Carpal Bossing

An Unusual Cause of a Bump on the Back of the Wrist

Doctor examining a patient's hand. ADAM GAULT/SPL/ GettyImages

Carpal bossing is the name given to a condition that causes a bony lump on the back of the hand. The carpal boss is a bump created by a small area of osteoarthritis occurring at the junction of the long hand bones and the small wrist bones. A carpal boss is most commonly seen as a bump on the back of the hand at the middle or index carpometacarpal joint, where the hand bones meet up with the wrist bones.

The word boss comes from the French word bosse, which means a bump or swelling.

What It Is

Carpal bossing is due to bone growth at the base of the metacarpal bones of the hand. Carpal bossing must be differentiated from other more common wrist conditions such as:

A carpal boss is not a cancer or a tumor.  While there are very rare bone tumors that can occur in the hand, your doctor should be able to differentiate a carpal boss from something more concerning.

Signs of Carpal Bossing

Most patients complain of a carpal boss after they bump or hit against the back of the wrist. This type of trauma can cause irritation around the carpal boss. The tendons over the back of the hand can also become irritated because of the carpal bossing.  Sometimes you may experience tendon snapping as it moves over the bump. Lastly, some patients simply do not like the cosmetic appearance of the bump on their hand.

Your primary care physician may look further into the bump or you may be referred to a hand specialist. If you are having pain and swelling your doctor will want to rule out other causes such as ganglion cyst, tendonitis, fracture and less common causes of bumps on the wrist. A physical exam and listening to your history of when the bump appeared and your symptoms are used to make the diagnosis.

The tests that may be performed include X-rays and EMGs, which are hand electrical neurophysiology tests. 

Treatment of Carpal Bossing

Most often, carpal bossing is a problem that can simply be watched, with no specific treatment. Anti-inflammatory analgesics such as ibuprofen may be suggested if it is painful or inflamed. If it is painful, the doctor may recommend a wrist splint to limit motion or a steroid injection if that doesn't provide relief.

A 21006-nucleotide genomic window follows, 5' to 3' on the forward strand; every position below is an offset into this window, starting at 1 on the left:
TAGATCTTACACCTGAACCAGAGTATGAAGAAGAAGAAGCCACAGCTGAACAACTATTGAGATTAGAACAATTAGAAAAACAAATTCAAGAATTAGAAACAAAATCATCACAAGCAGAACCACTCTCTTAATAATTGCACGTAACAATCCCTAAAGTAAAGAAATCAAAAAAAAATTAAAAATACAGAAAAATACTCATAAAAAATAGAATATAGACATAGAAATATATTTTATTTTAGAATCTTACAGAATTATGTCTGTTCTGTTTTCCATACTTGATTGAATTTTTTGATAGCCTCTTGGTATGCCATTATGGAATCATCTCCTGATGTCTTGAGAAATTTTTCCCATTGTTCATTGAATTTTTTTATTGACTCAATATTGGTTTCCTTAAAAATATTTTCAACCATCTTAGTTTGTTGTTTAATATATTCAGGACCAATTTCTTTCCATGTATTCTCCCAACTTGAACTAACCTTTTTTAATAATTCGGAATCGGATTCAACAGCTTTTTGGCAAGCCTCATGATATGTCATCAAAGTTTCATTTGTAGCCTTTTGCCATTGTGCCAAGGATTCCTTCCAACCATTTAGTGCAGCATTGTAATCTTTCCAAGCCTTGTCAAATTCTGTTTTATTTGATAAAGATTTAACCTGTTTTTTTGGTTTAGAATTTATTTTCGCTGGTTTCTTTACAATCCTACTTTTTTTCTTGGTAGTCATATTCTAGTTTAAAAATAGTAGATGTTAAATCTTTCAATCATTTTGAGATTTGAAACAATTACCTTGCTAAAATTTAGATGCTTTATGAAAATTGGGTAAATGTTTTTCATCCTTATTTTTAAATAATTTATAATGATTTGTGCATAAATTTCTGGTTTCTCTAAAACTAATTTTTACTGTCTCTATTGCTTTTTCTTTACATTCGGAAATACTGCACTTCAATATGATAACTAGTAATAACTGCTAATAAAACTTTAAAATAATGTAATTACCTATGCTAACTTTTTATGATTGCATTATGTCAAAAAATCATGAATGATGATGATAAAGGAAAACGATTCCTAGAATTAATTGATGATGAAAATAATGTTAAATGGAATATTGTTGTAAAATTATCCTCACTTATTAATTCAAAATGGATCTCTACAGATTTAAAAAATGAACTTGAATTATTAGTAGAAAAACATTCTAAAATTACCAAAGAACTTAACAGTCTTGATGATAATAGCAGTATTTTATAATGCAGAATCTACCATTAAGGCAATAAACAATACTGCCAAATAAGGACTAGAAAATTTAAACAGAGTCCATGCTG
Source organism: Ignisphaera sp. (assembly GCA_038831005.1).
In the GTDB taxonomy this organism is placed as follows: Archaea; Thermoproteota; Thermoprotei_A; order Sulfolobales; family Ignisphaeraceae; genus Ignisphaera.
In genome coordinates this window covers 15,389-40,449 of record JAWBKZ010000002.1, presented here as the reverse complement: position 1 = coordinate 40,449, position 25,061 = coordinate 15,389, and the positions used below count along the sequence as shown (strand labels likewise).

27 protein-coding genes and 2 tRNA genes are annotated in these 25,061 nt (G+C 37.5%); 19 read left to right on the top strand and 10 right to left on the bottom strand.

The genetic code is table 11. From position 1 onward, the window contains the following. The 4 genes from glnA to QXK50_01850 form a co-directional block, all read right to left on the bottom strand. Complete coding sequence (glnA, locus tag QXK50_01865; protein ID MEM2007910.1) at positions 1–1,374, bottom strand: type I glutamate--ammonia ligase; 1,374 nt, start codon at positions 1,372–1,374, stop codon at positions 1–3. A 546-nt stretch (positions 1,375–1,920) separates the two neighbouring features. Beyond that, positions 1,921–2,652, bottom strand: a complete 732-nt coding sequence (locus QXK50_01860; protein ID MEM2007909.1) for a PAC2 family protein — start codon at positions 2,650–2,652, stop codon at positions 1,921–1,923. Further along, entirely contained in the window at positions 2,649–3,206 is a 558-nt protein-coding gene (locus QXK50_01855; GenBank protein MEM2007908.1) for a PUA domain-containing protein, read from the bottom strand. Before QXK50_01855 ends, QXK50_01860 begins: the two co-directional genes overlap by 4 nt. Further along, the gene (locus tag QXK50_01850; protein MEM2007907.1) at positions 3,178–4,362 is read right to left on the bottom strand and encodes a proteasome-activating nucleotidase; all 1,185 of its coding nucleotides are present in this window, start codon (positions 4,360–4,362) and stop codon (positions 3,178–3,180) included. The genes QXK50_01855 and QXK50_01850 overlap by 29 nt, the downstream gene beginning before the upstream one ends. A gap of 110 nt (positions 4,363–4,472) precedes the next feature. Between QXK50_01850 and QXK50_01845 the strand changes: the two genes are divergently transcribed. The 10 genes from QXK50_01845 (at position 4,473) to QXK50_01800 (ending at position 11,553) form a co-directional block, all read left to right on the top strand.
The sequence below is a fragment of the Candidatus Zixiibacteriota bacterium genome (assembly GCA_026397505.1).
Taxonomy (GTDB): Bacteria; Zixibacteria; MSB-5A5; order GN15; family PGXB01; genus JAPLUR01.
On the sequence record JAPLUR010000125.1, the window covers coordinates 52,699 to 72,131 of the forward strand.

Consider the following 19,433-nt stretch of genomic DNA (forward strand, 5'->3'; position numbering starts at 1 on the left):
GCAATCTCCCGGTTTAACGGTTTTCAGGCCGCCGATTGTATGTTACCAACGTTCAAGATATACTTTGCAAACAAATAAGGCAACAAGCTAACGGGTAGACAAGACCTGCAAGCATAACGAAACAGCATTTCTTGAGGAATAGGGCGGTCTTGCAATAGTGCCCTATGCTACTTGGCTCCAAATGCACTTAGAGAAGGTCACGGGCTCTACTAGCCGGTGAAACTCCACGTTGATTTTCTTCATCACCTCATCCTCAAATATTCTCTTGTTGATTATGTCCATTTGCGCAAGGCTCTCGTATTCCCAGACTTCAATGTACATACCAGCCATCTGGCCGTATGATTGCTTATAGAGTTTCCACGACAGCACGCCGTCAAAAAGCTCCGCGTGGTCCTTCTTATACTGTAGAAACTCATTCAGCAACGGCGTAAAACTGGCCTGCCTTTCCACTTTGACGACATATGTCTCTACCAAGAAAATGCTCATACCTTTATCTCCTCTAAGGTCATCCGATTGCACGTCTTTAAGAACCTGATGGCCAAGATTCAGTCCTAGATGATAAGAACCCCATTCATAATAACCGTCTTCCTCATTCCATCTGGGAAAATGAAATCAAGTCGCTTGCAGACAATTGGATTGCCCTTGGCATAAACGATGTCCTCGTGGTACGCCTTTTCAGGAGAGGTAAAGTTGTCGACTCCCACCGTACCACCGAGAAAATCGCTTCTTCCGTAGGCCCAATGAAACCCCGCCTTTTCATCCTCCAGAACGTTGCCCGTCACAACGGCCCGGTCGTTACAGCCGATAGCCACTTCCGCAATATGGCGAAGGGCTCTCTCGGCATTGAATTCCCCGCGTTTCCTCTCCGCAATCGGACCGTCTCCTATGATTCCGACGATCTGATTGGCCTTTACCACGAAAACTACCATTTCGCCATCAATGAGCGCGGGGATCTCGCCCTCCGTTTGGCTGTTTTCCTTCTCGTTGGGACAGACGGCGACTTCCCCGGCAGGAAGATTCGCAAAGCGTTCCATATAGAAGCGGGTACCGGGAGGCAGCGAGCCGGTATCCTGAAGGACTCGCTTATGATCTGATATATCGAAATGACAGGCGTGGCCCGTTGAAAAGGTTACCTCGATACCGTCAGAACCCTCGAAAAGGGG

In cases where the condition is causing significant symptoms, a surgical procedure to remove the excess bone can be performed. It is usually done under local or regional anesthetic. It is a brief operation that is performed as a day surgery. An incision is made on the back of hand and the bump and any swollen tissue around it are removed. You can use your hand for normal activity after a few days and return to work in a week or two.

Some surgeons will also fuse the bone at the joint where the spur is located to prevent a recurrence of the condition.

  There are conflicting reports in the literature as to how likely it may be that the bump returns after excision, but it is possible. However, excision has risks of joint instability as well as the common risk of infection and scarring.


"The symptomatic carpal boss. Is simple excision enough?" J Hand Surg, Br. 1999 Oct;24(5):591-5.

Porrino J, Maloney E, Chew FS "Current Concepts of the Carpal Boss: Pathophysiology, Symptoms, Clinical or Imaging Diagnosis, and Management." Curr Probl Diagn Radiol. 2015 Sep-Oct;44(5):462-8. doi: 10.1067/j.cpradiol.2015.02.008. Epub 2015 Mar 7.

Park MJ, Namdari S, Weiss AP. "The carpal boss: review of diagnosis and treatment." J Hand Surg Am. 2008 Mar;33(3):446-9. doi: 10.1016/j.jhsa.2007.11.029.

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